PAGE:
BLACK PYRAMID
"II"

(MeteorCity)

01. Endless Agony
02. Mercy's Bane
03. Night Queen
04. Dreams of the Dead
05. Tanelorn
06. Sons of Chaos
07. Empty-handed Insurrection
08. The Hidden Kingdom
09. Into the Dawn

RATING: 8/10

With all the rumble of a tank column and a whole lot of smoke billowing locomotive power, BLACK PYRAMID's "II" should sit well with fans of HIGH ON FIRE and MASTODON on the one hand and the doom-decided on the other. That other hand reveals the mammoth and tasty riffs of vocalist Andy Beresky who one could assume has an affinity for a range of traditional dooms metallers whether BLACK SABBATH and CANDLEMASS or THE GATES OF SLUMBER (early and later versions) and SLEEP. The trio also features the not inconsequential talents of drummer Clay Neely and bassist Gein who bring as much thunder to the equation as they do Butler/Ward big-balls swing. As the same ole story goes about separating the one-step-behind imitators from the juiced up and surging flag wavers, the Massachusetts trio pulls it all together with some finely tuned songwriting abilities.

With weighted bottom and enormo-guitar in tow, BLACK PYRAMID kicks out the hard jams with their accurately self-described "galloping war metal" and do so with a gritty sense of melody, as is well represented by songs like "Endless Agony", the HIGH ON FIRE mid-tempo crush of "Mercy's Bane", and a song that stomps like CATHEDRAL at its most powerful called "Night Queen". Most surprisingly however is that the album's catchiest chorus is found on a 12-minute box of rumble titled "Dreams of the Dead", the last seven minutes of which carry the listener on instrumental wings of steel, including one section that vaguely reminds of METALLICA's "Orion" dues to both bass line and six-string picking. It's a song worth remembering on several levels.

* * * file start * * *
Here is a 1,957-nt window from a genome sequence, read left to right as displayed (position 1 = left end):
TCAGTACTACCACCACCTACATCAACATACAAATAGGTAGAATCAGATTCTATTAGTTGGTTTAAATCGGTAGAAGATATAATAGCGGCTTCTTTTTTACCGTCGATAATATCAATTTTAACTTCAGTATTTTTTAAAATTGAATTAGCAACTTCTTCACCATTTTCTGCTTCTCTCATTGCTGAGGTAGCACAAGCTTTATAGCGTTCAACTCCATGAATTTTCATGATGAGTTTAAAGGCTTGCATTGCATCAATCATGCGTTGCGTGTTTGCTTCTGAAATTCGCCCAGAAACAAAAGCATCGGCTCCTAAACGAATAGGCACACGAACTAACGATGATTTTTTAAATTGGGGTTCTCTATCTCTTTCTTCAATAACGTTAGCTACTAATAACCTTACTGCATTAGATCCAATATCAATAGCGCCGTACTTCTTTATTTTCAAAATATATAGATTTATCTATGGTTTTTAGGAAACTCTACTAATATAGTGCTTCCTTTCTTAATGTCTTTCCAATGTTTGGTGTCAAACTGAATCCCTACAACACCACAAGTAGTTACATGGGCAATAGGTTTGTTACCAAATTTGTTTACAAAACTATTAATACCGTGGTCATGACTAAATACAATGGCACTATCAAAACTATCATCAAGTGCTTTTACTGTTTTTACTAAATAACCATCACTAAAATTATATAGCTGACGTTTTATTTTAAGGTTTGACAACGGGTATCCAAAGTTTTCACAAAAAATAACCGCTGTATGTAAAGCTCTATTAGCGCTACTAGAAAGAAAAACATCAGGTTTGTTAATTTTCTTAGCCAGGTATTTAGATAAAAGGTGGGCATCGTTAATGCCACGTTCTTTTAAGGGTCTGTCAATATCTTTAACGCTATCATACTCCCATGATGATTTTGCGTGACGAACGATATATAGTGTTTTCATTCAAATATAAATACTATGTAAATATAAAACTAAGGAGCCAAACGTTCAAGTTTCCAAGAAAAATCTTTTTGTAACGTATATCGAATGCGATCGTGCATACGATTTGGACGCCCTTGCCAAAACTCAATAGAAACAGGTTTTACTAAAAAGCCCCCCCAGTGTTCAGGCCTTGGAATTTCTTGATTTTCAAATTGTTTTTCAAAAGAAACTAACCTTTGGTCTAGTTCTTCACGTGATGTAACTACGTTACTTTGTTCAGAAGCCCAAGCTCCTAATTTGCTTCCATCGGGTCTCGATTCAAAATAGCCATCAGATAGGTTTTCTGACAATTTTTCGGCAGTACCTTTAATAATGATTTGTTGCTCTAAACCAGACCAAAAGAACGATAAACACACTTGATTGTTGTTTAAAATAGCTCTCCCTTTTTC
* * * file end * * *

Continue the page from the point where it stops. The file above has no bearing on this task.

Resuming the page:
An acoustic interlude ("Tanelorn") and another HOF earth mover ("The Hidden Kingdom") join "Sons of Chaos" — with its strangely alluring ascending/descending riff — and three-minute instrumental tough-nut "Empty-Handed Insurrection" to collectively set the stage for the final death blow. Said blow comes in the form of 15-minute doom epic "Into the Dawn" that engrosses with such completion that time is stopped dead in its tracks. The lightly synth-esized background serves to sweeten a nicely composted melody line lodged right in the meaty part of those final minutes of trance-like glide. It all makes "II" seem far too simple to capture the full weight of BLACK PYRAMID's sophomore full-length. Good stuff we'll call it.

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